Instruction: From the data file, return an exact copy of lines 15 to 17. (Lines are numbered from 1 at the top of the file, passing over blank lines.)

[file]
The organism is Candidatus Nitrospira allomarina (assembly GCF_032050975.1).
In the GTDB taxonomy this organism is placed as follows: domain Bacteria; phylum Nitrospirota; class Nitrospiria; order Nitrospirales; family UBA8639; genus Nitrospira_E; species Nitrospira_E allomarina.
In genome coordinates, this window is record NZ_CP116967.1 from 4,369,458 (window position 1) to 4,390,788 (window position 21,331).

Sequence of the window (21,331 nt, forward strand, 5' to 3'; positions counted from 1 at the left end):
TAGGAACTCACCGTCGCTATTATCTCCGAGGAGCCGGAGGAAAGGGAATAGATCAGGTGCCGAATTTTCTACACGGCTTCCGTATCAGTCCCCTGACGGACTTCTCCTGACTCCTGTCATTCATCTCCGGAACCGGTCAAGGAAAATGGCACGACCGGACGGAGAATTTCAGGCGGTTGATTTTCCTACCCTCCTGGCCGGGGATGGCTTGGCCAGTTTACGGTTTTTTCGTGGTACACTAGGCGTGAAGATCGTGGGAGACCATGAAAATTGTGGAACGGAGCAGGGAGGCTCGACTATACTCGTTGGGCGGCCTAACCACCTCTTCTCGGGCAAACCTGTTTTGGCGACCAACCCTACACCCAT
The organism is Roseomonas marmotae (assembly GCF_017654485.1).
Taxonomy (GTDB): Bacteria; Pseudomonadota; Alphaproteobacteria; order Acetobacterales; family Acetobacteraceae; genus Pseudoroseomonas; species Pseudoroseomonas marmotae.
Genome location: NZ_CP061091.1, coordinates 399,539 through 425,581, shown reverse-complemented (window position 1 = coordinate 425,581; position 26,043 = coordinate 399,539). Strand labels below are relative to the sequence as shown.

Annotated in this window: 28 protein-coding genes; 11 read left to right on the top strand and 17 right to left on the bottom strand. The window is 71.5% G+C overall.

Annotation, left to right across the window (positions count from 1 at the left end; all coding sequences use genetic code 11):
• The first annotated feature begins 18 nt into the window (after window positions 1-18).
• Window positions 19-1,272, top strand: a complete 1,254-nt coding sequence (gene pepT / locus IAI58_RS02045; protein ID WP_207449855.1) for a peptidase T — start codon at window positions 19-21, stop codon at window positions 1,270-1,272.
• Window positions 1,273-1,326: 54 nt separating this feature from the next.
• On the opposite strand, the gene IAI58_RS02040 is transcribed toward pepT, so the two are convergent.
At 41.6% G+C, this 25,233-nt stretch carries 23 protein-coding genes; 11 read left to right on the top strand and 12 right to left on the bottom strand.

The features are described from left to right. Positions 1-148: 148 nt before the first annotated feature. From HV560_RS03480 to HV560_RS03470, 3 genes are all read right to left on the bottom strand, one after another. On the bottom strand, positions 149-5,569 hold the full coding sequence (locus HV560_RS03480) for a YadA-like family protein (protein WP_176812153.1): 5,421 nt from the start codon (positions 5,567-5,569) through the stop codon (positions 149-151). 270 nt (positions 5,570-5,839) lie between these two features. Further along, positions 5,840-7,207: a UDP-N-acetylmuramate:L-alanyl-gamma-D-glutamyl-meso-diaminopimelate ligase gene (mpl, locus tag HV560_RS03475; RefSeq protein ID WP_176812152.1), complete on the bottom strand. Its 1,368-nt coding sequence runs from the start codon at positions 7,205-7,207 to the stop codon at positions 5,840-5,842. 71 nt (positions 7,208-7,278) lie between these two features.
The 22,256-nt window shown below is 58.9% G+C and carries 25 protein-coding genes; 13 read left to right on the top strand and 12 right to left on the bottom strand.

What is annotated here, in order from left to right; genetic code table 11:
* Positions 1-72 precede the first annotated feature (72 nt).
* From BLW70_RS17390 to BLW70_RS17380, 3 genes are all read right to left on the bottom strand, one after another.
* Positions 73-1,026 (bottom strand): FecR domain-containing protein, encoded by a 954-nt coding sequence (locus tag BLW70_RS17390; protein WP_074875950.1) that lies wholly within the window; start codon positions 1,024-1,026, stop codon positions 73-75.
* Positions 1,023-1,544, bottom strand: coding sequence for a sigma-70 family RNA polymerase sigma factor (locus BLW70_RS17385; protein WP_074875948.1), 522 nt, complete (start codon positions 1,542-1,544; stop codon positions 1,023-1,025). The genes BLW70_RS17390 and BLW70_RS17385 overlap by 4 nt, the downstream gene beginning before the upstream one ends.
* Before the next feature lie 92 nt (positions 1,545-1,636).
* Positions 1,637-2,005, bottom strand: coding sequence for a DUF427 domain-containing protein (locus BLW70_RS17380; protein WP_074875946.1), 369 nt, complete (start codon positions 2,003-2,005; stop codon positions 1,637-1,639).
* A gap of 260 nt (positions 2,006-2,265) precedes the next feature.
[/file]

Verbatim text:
At 41.6% G+C, this 25,233-nt stretch carries 23 protein-coding genes; 11 read left to right on the top strand and 12 right to left on the bottom strand.

The features are described from left to right. Positions 1-148: 148 nt before the first annotated feature. From HV560_RS03480 to HV560_RS03470, 3 genes are all read right to left on the bottom strand, one after another. On the bottom strand, positions 149-5,569 hold the full coding sequence (locus HV560_RS03480) for a YadA-like family protein (protein WP_176812153.1): 5,421 nt from the start codon (positions 5,567-5,569) through the stop codon (positions 149-151). 270 nt (positions 5,570-5,839) lie between these two features. Further along, positions 5,840-7,207: a UDP-N-acetylmuramate:L-alanyl-gamma-D-glutamyl-meso-diaminopimelate ligase gene (mpl, locus tag HV560_RS03475; RefSeq protein ID WP_176812152.1), complete on the bottom strand. Its 1,368-nt coding sequence runs from the start codon at positions 7,205-7,207 to the stop codon at positions 5,840-5,842. 71 nt (positions 7,208-7,278) lie between these two features.
The 22,256-nt window shown below is 58.9% G+C and carries 25 protein-coding genes; 13 read left to right on the top strand and 12 right to left on the bottom strand.